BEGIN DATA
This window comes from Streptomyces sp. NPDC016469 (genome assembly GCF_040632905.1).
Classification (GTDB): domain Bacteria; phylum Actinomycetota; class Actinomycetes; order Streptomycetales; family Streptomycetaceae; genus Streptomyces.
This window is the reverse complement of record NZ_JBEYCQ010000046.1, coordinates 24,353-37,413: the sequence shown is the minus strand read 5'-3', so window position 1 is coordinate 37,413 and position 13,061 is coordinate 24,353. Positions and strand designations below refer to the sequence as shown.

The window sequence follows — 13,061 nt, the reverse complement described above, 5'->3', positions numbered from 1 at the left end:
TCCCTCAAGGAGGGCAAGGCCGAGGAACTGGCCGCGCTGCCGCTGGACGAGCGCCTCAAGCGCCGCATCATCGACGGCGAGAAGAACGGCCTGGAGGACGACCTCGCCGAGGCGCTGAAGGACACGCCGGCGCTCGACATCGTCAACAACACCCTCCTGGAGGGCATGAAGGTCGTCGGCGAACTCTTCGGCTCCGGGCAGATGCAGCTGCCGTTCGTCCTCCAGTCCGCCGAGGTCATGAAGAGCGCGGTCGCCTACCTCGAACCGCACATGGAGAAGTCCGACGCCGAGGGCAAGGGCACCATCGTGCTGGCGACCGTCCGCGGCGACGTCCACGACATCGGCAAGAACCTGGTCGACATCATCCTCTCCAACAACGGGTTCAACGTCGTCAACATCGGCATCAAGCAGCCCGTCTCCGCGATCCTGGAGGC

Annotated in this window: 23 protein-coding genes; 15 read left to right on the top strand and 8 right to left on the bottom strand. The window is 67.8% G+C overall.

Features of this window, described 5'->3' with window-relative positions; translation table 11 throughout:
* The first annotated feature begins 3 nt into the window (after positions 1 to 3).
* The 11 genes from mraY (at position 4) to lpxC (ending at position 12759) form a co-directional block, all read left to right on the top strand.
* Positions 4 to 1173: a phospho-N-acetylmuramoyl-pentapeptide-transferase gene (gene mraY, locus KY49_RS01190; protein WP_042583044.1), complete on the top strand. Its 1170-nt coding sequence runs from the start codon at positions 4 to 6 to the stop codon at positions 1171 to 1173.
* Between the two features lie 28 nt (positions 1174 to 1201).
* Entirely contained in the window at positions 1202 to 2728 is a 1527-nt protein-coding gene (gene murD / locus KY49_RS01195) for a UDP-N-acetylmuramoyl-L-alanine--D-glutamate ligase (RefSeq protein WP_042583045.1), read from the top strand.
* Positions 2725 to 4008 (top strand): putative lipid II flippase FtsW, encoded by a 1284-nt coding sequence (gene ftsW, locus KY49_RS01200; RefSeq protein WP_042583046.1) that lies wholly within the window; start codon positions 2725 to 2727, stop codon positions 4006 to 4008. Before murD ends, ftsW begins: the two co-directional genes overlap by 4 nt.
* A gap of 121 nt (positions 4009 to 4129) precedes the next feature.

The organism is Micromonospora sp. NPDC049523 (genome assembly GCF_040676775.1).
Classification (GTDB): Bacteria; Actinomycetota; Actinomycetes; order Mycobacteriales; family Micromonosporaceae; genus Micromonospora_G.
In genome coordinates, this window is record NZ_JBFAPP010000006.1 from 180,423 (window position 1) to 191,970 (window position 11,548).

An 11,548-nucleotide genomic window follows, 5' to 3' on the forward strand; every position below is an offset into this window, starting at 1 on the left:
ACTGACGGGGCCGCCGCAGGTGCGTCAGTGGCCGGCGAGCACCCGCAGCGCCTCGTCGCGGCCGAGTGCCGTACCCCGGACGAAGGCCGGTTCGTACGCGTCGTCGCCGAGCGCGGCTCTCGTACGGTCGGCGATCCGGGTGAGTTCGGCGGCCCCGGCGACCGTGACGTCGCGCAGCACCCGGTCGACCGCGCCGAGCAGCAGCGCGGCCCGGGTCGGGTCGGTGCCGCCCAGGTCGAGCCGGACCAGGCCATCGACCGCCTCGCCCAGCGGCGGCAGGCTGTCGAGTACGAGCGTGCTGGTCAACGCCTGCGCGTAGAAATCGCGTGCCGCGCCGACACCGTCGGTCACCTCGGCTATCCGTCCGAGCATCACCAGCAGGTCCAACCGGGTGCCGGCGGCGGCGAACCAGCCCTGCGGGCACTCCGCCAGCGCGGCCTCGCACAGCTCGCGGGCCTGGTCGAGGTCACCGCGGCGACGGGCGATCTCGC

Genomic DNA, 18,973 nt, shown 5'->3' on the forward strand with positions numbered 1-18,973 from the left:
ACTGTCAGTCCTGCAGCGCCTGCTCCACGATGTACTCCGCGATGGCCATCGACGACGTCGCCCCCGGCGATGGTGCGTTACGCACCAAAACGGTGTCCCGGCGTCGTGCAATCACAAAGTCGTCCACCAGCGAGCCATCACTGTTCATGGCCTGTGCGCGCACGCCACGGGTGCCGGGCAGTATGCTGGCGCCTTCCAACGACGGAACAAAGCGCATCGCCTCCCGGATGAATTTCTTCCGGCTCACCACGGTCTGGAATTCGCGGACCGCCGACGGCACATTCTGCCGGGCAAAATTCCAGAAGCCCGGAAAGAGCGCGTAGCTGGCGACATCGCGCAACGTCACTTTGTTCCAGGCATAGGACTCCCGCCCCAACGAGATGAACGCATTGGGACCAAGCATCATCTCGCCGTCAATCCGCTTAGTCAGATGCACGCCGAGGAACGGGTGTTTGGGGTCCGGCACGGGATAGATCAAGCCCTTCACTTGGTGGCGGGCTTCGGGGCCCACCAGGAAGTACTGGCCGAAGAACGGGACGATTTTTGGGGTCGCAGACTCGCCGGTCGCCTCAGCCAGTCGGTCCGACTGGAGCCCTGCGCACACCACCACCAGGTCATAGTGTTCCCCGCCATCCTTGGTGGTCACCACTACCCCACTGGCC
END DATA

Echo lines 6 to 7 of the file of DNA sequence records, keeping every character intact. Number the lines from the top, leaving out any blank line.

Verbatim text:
Annotated in this window: 23 protein-coding genes; 15 read left to right on the top strand and 8 right to left on the bottom strand. The window is 67.8% G+C overall.

Features of this window, described 5'->3' with window-relative positions; translation table 11 throughout: